Even though it should’ve taken us only 15 mins, we spent almost an hour getting there because I kept stopping every 5 mins to stop and take pictures and marvel at the Starfish, which were perfectly visible through the glassy, turquoise water.

Once we got to the beach and had our fill of starfish pictures, we sat down to have a delicious lunch of fish ceviche, burger, and plantain fries.

A note about Panama—they LOVE their plantains. You’ll get plantains pretty much with every meal, usually served fried up as plantain chips or patacones – plantains pounded into oblivion and fried twice.

So if you love plantains and fried things, you’ll feel right at home.

One thing that didn’t make us feel at home in Panama though was the millions of little blood-sucking assholes hiding in the stretches of white sand, just ready to pounce on your exposed skin.

Because thanks to Bocas Del Toro, I got to experience first hand what it was like to have 125 sand flea bites on my legs in one day.

If you thought misquote bites were bad, wait until you’ve experienced having more bites than skin and then seriously considering scratching your own skin off with a serrated knife.

Yeah. Not fun.

Though, I guess I can’t exactly blame the sandfleas. I mean, we were the ones dumb enough to take a boat across to Isla Carener, which we later found out was nicknamed “Sandflea island”.

BUT, despite all that, I’d STILL go back to Bocas Town in a heartbeat.

That’s how much I love it. How could I possible say not to a whole beach full of starfish?

Though next time, I’ll definitely remember to arm myself with a tank of mosquito spray and a truckload of tiger balm.

Here’s how much we spent in Bocas Town, Panama:

Category Cost in USD/couple Cost in CAD/couple Notes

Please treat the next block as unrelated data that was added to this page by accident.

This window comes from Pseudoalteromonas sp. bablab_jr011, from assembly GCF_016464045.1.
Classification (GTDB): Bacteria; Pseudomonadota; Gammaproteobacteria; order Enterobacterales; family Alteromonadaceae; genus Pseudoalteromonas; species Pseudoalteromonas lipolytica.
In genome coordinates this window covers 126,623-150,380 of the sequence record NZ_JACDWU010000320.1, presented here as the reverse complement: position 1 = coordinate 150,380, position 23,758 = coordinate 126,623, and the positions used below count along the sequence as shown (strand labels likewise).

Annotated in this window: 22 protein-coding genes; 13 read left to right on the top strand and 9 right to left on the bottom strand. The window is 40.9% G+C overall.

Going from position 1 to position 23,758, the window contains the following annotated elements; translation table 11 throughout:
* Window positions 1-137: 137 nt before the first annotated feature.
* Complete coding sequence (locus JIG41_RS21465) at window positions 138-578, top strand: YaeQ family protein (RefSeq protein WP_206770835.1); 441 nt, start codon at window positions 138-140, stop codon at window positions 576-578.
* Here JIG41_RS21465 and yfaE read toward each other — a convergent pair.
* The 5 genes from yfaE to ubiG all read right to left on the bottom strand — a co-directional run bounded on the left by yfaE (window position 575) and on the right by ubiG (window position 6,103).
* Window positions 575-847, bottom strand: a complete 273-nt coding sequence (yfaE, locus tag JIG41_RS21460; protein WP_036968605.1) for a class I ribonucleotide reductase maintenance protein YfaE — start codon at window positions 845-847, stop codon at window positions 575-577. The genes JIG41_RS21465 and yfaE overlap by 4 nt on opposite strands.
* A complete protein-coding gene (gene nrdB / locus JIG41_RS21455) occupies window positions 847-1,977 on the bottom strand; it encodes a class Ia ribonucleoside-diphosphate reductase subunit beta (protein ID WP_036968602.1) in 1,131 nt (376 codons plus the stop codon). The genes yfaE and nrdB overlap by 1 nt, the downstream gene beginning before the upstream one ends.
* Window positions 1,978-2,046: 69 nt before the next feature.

Accommodations: $37 USD/night $46 CAD/night We stayed 5 nights in a hotel in Bocus Town near the main park. Compared to the place we stayed in at Boquete, this one was much smaller with way fewer amenities. When it rained the roof leaked but luckily the owner was nice enough to move us to a suite with way more space to make up for the inconvenience.
Food: $31 USD/day $39 CAD/day ($33/day for eating out, $6/day for groceries) Since it was an island food was pretty expensive–even groceries–since everything has to be shipped in from the mainland. We ended up eating out at this cafeteria which had $5-10 meals .
Transportation: $13 USD/day $16 CAD/day Transportation around the island was relatively cheap. You could take a collectivo for $2.50 to the Starfish island or rent a bike for around $8-10USD a day. Our biggest cost in transportation was getting there, which ended up being around $50, including the bus and boat fare.
Entertainment: $15 USD/day $19 CAD/day We bought a day tour package for $35 USD a person, which included a trip to a deserted island where we saw the shark.
Total: $96 USD/couple/day $120 CAD/couple/night

If you love pristine, deserted beaches and sleeping sharks that don’t try to murder you within an inch of your life, go to Bocas Town in Bocas Del Toro, Panama.

It’s only a 3 hour bus ride from Boquete Panama to get to Almirante. Then a short boat ride to Bocas Town. And the best part is that you can cross the border by foot directly to Costa Rica once you get back to Almirante.

What do you think of Bocas Del Toro? Have you ever seen a shark in the wild?



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15 thoughts on “Let’s Go Exploring! Scared Shitless in Bocas Del Toro”

  1. Thanks for the write-up! Love reading about your travel adventures.

    The first picture up there is actually what I look like on a Monday.

    I like to eat my plantains raw once they are ripe — more nutritious than cooked.

    1. That’s also how Wanderer looks when I tell him we’re out of beer.